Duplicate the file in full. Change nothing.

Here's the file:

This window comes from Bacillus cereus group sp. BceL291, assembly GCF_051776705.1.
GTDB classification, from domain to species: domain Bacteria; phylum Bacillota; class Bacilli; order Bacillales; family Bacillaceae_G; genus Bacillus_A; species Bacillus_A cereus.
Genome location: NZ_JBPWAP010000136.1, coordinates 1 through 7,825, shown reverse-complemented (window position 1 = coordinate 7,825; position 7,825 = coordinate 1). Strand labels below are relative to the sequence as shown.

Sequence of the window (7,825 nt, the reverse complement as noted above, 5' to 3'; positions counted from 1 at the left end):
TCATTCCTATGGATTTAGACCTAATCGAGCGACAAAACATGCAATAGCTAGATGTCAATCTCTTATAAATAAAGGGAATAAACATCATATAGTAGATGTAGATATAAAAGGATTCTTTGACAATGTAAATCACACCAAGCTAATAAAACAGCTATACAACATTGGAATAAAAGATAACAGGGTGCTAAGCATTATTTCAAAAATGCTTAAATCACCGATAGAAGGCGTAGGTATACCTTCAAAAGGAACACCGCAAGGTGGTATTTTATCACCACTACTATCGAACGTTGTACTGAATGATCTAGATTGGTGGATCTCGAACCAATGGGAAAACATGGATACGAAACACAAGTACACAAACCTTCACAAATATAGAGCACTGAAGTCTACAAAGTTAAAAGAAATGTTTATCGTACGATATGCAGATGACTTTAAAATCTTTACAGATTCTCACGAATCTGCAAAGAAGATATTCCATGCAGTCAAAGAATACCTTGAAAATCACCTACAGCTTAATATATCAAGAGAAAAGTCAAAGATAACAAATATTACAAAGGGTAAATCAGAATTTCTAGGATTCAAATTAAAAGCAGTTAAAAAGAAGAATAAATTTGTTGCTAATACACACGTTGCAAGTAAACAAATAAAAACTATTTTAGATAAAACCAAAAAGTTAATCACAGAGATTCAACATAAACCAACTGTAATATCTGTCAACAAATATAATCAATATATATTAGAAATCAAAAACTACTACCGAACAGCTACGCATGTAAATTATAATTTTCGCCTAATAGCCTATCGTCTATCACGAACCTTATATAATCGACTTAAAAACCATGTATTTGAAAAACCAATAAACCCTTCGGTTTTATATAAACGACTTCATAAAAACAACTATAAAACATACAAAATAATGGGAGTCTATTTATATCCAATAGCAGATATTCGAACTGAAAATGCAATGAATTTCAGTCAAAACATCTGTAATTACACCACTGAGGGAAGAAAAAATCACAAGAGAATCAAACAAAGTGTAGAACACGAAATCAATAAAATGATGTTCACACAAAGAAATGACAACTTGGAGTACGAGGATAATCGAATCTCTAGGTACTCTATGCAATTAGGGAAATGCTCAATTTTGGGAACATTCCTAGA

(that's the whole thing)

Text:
This window comes from Bacillus cereus group sp. BceL291, assembly GCF_051776705.1.
GTDB classification, from domain to species: domain Bacteria; phylum Bacillota; class Bacilli; order Bacillales; family Bacillaceae_G; genus Bacillus_A; species Bacillus_A cereus.
Genome location: NZ_JBPWAP010000136.1, coordinates 1 through 7,825, shown reverse-complemented (window position 1 = coordinate 7,825; position 7,825 = coordinate 1). Strand labels below are relative to the sequence as shown.

Sequence of the window (7,825 nt, the reverse complement as noted above, 5' to 3'; positions counted from 1 at the left end):
TCATTCCTATGGATTTAGACCTAATCGAGCGACAAAACATGCAATAGCTAGATGTCAATCTCTTATAAATAAAGGGAATAAACATCATATAGTAGATGTAGATATAAAAGGATTCTTTGACAATGTAAATCACACCAAGCTAATAAAACAGCTATACAACATTGGAATAAAAGATAACAGGGTGCTAAGCATTATTTCAAAAATGCTTAAATCACCGATAGAAGGCGTAGGTATACCTTCAAAAGGAACACCGCAAGGTGGTATTTTATCACCACTACTATCGAACGTTGTACTGAATGATCTAGATTGGTGGATCTCGAACCAATGGGAAAACATGGATACGAAACACAAGTACACAAACCTTCACAAATATAGAGCACTGAAGTCTACAAAGTTAAAAGAAATGTTTATCGTACGATATGCAGATGACTTTAAAATCTTTACAGATTCTCACGAATCTGCAAAGAAGATATTCCATGCAGTCAAAGAATACCTTGAAAATCACCTACAGCTTAATATATCAAGAGAAAAGTCAAAGATAACAAATATTACAAAGGGTAAATCAGAATTTCTAGGATTCAAATTAAAAGCAGTTAAAAAGAAGAATAAATTTGTTGCTAATACACACGTTGCAAGTAAACAAATAAAAACTATTTTAGATAAAACCAAAAAGTTAATCACAGAGATTCAACATAAACCAACTGTAATATCTGTCAACAAATATAATCAATATATATTAGAAATCAAAAACTACTACCGAACAGCTACGCATGTAAATTATAATTTTCGCCTAATAGCCTATCGTCTATCACGAACCTTATATAATCGACTTAAAAACCATGTATTTGAAAAACCAATAAACCCTTCGGTTTTATATAAACGACTTCATAAAAACAACTATAAAACATACAAAATAATGGGAGTCTATTTATATCCAATAGCAGATATTCGAACTGAAAATGCAATGAATTTCAGTCAAAACATCTGTAATTACACCACTGAGGGAAGAAAAAATCACAAGAGAATCAAACAAAGTGTAGAACACGAAATCAATAAAATGATGTTCACACAAAGAAATGACAACTTGGAGTACGAGGATAATCGAATCTCTAGGTACTCTATGCAATTAGGGAAATGCTCAATTTTGGGAACATTCCTAGA